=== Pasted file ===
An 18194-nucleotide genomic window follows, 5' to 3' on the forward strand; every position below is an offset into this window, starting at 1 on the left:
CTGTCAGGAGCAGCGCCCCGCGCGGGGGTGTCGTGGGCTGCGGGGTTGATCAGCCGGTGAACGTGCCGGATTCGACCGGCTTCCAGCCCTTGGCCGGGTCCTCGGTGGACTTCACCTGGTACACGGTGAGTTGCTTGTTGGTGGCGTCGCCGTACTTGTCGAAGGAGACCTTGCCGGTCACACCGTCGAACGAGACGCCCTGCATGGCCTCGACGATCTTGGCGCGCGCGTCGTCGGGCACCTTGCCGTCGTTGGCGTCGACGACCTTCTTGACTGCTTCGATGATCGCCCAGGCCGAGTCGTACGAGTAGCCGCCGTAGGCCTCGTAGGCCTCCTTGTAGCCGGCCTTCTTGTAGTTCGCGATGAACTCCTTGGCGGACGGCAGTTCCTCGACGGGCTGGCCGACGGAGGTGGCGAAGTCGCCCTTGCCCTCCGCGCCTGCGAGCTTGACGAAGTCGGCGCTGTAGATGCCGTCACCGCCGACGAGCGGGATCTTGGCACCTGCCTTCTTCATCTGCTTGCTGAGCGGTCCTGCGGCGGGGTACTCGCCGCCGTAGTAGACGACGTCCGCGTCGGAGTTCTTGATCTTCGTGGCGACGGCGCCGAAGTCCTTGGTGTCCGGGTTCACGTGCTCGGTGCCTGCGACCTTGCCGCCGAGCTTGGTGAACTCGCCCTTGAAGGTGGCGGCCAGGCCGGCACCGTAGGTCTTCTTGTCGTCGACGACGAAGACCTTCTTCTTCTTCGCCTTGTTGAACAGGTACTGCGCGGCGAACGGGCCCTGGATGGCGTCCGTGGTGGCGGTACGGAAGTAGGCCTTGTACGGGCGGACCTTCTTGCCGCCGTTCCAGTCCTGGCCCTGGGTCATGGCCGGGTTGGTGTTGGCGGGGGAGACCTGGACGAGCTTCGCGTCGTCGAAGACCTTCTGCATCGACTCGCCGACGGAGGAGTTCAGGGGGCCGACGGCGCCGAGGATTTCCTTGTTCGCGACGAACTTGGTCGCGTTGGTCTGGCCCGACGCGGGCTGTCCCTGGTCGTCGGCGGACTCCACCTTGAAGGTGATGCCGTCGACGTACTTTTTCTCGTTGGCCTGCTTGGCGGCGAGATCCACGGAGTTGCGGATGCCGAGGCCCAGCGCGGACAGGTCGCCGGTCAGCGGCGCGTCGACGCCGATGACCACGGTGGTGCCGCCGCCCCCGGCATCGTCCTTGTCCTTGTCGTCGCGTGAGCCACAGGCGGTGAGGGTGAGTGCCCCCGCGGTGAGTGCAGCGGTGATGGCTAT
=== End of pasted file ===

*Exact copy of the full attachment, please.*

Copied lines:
An 18194-nucleotide genomic window follows, 5' to 3' on the forward strand; every position below is an offset into this window, starting at 1 on the left:
CTGTCAGGAGCAGCGCCCCGCGCGGGGGTGTCGTGGGCTGCGGGGTTGATCAGCCGGTGAACGTGCCGGATTCGACCGGCTTCCAGCCCTTGGCCGGGTCCTCGGTGGACTTCACCTGGTACACGGTGAGTTGCTTGTTGGTGGCGTCGCCGTACTTGTCGAAGGAGACCTTGCCGGTCACACCGTCGAACGAGACGCCCTGCATGGCCTCGACGATCTTGGCGCGCGCGTCGTCGGGCACCTTGCCGTCGTTGGCGTCGACGACCTTCTTGACTGCTTCGATGATCGCCCAGGCCGAGTCGTACGAGTAGCCGCCGTAGGCCTCGTAGGCCTCCTTGTAGCCGGCCTTCTTGTAGTTCGCGATGAACTCCTTGGCGGACGGCAGTTCCTCGACGGGCTGGCCGACGGAGGTGGCGAAGTCGCCCTTGCCCTCCGCGCCTGCGAGCTTGACGAAGTCGGCGCTGTAGATGCCGTCACCGCCGACGAGCGGGATCTTGGCACCTGCCTTCTTCATCTGCTTGCTGAGCGGTCCTGCGGCGGGGTACTCGCCGCCGTAGTAGACGACGTCCGCGTCGGAGTTCTTGATCTTCGTGGCGACGGCGCCGAAGTCCTTGGTGTCCGGGTTCACGTGCTCGGTGCCTGCGACCTTGCCGCCGAGCTTGGTGAACTCGCCCTTGAAGGTGGCGGCCAGGCCGGCACCGTAGGTCTTCTTGTCGTCGACGACGAAGACCTTCTTCTTCTTCGCCTTGTTGAACAGGTACTGCGCGGCGAACGGGCCCTGGATGGCGTCCGTGGTGGCGGTACGGAAGTAGGCCTTGTACGGGCGGACCTTCTTGCCGCCGTTCCAGTCCTGGCCCTGGGTCATGGCCGGGTTGGTGTTGGCGGGGGAGACCTGGACGAGCTTCGCGTCGTCGAAGACCTTCTGCATCGACTCGCCGACGGAGGAGTTCAGGGGGCCGACGGCGCCGAGGATTTCCTTGTTCGCGACGAACTTGGTCGCGTTGGTCTGGCCCGACGCGGGCTGTCCCTGGTCGTCGGCGGACTCCACCTTGAAGGTGATGCCGTCGACGTACTTTTTCTCGTTGGCCTGCTTGGCGGCGAGATCCACGGAGTTGCGGATGCCGAGGCCCAGCGCGGACAGGTCGCCGGTCAGCGGCGCGTCGACGCCGATGACCACGGTGGTGCCGCCGCCCCCGGCATCGTCCTTGTCCTTGTCGTCGCGTGAGCCACAGGCGGTGAGGGTGAGTGCCCCCGCGGTGAGTGCAGCGGTGATGGCTAT